The Australian livestock industry says live exports cannot be replaced by slaughter in Australia because refrigeration infrastructure is so poor in many export markets.

The RSPCA is opposed to live exports because of the suffering of animals on ships and because authorities have no control over how the animals are treated after landing.

Mrs Dundon travelled on a live export ship last year and said “the sheep are just so happy. They are just sitting down chewing their cuds and the standards are excellent.”

Posted in animals, Arab world, Arabic, Australia, Bahrain, economics, education, women, words | 2 Comments »

Some are more equal than others: Australia’s dual citizens and their evacuation from Lebanon

Posted by adiamondinsunlight on February 15, 2007

In November I wrote a bit about Canada’s proposal to charge Lebanese-Canadians for the cost of their repatriation to Canada during the July war: Some are more equal than others: Canada’s dual citizenship debates.

Similar discussions have evidently been taking place in Australia, and have now been settled. Lebanese Australians who reside in Australia will not be charged for the cost of their repatriation; those who reside in Lebanon will be asked (not required, but requested) to pay.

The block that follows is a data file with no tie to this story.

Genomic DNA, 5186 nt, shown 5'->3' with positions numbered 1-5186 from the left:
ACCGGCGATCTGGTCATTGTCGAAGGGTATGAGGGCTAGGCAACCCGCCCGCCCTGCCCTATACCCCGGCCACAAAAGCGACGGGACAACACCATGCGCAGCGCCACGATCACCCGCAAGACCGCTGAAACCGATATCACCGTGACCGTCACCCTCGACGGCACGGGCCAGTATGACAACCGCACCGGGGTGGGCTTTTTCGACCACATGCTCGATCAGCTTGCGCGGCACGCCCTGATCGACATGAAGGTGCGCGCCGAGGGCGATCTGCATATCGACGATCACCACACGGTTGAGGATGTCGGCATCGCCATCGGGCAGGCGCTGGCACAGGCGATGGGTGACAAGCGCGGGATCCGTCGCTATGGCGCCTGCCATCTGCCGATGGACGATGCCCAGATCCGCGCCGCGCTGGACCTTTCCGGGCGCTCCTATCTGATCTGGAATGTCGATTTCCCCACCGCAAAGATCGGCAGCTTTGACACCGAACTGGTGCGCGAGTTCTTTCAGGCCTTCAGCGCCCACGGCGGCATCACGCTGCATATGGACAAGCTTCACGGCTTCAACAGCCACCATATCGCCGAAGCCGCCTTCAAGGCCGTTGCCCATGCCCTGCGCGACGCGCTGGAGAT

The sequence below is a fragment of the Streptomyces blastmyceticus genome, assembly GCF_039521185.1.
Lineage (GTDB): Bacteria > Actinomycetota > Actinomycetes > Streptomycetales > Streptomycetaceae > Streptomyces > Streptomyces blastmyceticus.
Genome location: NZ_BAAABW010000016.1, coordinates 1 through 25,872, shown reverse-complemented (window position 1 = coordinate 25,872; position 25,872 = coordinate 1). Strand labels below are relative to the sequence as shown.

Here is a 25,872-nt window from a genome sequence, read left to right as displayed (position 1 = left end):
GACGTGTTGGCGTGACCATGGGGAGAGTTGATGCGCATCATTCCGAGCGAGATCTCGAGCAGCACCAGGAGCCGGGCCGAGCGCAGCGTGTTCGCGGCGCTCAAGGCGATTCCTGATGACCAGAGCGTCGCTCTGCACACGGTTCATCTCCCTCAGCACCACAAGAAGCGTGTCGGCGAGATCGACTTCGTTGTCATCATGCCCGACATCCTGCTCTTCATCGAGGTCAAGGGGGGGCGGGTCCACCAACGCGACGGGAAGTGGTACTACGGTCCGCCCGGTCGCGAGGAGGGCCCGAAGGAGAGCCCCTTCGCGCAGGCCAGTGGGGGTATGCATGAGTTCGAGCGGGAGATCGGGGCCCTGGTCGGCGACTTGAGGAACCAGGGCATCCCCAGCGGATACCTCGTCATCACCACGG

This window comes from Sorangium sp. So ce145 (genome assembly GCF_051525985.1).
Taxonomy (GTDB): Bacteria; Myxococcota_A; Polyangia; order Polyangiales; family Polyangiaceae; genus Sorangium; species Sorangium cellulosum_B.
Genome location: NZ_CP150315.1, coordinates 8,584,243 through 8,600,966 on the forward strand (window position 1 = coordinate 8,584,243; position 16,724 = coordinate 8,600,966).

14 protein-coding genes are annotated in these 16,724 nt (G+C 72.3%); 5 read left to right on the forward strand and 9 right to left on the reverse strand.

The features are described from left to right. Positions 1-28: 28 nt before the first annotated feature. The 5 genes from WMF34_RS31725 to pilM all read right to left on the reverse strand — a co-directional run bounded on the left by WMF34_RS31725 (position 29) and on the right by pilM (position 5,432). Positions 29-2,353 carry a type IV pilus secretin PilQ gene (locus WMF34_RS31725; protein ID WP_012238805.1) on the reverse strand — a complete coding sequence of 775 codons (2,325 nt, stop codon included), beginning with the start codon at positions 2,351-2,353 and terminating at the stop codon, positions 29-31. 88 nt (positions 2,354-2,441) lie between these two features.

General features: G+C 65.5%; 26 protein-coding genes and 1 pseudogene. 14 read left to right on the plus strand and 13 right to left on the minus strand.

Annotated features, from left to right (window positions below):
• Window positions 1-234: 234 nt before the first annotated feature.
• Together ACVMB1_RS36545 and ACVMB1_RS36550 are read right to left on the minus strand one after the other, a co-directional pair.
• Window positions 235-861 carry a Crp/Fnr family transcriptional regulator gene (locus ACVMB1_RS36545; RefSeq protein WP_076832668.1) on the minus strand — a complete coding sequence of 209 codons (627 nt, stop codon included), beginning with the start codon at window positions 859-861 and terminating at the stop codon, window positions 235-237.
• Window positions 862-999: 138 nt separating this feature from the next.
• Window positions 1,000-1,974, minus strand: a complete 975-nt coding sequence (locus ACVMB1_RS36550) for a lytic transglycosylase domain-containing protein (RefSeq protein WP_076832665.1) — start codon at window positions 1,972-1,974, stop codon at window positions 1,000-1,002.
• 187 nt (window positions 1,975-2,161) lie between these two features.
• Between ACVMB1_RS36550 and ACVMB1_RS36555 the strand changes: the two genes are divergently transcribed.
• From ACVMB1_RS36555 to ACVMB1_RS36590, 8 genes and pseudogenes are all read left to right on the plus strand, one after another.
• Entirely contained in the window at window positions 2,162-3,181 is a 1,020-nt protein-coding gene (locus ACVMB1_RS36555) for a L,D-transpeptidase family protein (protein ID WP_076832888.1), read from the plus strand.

Here is the article:

Lebanon evacuation cost $30m, gov’t says

The evacuation of Australians from Lebanon last year cost the federal government more than $30 million.

And the Department of Foreign Affairs and Trade (DFAT) said it expected to recover only a fraction of the money after the government decided not to force evacuees to repay the cost of their repatriation.

DFAT on Thursday said the total cost of getting around 5,000 Australians out of Lebanon after fighting broke out with Israel last August was almost $30.4 million.

That covered the cost of evacuating people home by air, evacuating them to Turkey and Cyprus by sea, accommodation, using Beirut’s convention centre as a processing point, medical support, food, interpreters and visa services.